Thor: Love and Thunder Reviews Round-Up: What Are The Critics Saying?

Before it even hit theaters, Thor: Love and Thunder made history for Marvel Studios. The film represents the first time an individual Avenger has received a fourth entry into their franchise. Following the reinvigoration of Chris Hemsworth's God of Thunder in 2017's Thor: Ragnarok, coupled with scene-stealing performances in both Avengers: Infinity War and Avengers: Endgame, running back the Thor franchise seemed like a no brainer. Getting Ragnarok director Taika Waititi, fresh off his 2020 Academy Award for Best Adapted Screenplay (Jojo Rabbit), back in the chair only upped anticipation levels to an Earth's Mightiest height.

Thor: Love and Thunder's world premiere took place two weeks ago, a tell-tale sign of a studio's extreme confidence in a film. With 280-character social reactions already out, in-depth reviews for the fourquel have begun to surface.

Unabashedly big-hearted and gleefully outrageous – even if it occasionally gets crushed by the execution of its own ambitions.

ComicBook's own Jenna Anderson stresses that Love and Thunder swings for the fences, but not every hit is a home run.

Love and Thunder wholeheartedly works to subvert those expectations at essentially every single turn, and it becomes a more compelling, if slightly more disheveled, film because of it. At its best, Thor: Love and Thunder is unabashedly big-hearted and gleefully outrageous – even if it occasionally gets crushed by the execution of its own ambitions.

Hemsworth here is at his peak when it comes to the God of Thunder.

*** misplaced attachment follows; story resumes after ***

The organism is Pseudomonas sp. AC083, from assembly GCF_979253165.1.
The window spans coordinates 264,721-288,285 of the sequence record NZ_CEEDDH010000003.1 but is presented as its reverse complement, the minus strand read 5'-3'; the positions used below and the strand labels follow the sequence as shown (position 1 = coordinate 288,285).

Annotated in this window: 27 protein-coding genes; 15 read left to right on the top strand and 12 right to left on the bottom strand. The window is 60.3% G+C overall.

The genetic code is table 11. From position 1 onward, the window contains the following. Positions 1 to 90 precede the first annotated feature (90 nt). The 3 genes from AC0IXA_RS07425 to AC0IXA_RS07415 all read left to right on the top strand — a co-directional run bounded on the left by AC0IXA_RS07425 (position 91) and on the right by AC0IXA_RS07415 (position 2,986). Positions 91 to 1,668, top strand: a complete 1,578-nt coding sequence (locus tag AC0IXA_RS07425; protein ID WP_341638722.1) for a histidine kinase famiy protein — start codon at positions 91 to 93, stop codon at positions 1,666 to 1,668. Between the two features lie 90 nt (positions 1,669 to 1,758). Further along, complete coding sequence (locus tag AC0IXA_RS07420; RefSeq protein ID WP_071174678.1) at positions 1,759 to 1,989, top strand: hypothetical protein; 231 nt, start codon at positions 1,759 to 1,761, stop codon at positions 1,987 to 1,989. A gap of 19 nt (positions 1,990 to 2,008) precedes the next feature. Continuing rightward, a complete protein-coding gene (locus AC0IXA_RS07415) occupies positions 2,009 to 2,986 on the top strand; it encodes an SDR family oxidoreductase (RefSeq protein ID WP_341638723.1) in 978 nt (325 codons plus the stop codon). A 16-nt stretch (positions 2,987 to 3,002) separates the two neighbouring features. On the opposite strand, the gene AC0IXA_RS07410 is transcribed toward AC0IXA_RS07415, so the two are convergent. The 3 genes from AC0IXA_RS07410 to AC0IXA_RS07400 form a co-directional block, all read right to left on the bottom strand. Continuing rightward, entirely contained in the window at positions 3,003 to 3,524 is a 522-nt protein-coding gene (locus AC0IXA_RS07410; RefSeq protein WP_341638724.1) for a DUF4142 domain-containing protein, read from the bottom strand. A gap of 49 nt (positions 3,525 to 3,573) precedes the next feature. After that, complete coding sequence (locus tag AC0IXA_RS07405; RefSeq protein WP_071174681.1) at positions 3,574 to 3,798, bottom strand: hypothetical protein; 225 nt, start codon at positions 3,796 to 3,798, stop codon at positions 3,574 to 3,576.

Collider's Therese Lacson gives high praise to the film's leading man.

Hemsworth here is at his peak when it comes to the God of Thunder. Waititi offered him the chance to fully embrace the comedy that he is so good at and it flourishes even more in Love and Thunder. Not only does he have fantastic comedic timing, but he's been given more to work with.

The bad news: The wheel's tire-treads are looking worn.

NPR's Glen Weldon calls Love and Thunder a "Ragnarok remix," which serves as both a positive and a negative.

The good news, in re: Love and Thunder: Waititi is back, and he's determined not to reinvent the wheel. The bad news: The wheel's tire-treads are looking worn. Thor: Love and Thunder plays like a Ragnarok remix, for good and ill.

Portman finally gets a lot to do in a "Thor" movie.

USA Today's Brian Truitt applauds the dynamic between Hemsworth and co-star Natalie Portman.

He also allows Hemsworth and Portman to discover a fun chemistry not seen previously: For the first time, you understand why Thor and Jane fell in and out of love. Portman finally gets a lot to do in a "Thor" movie, as a buff woman who's good at saving the day but not hatching catchphrases and also as a person with very human struggles amid an epic trip.

Motor-powered by goofy self-awareness and childlike imagination.

Independent's Clarisse Loughrey admires Waititi's signature style.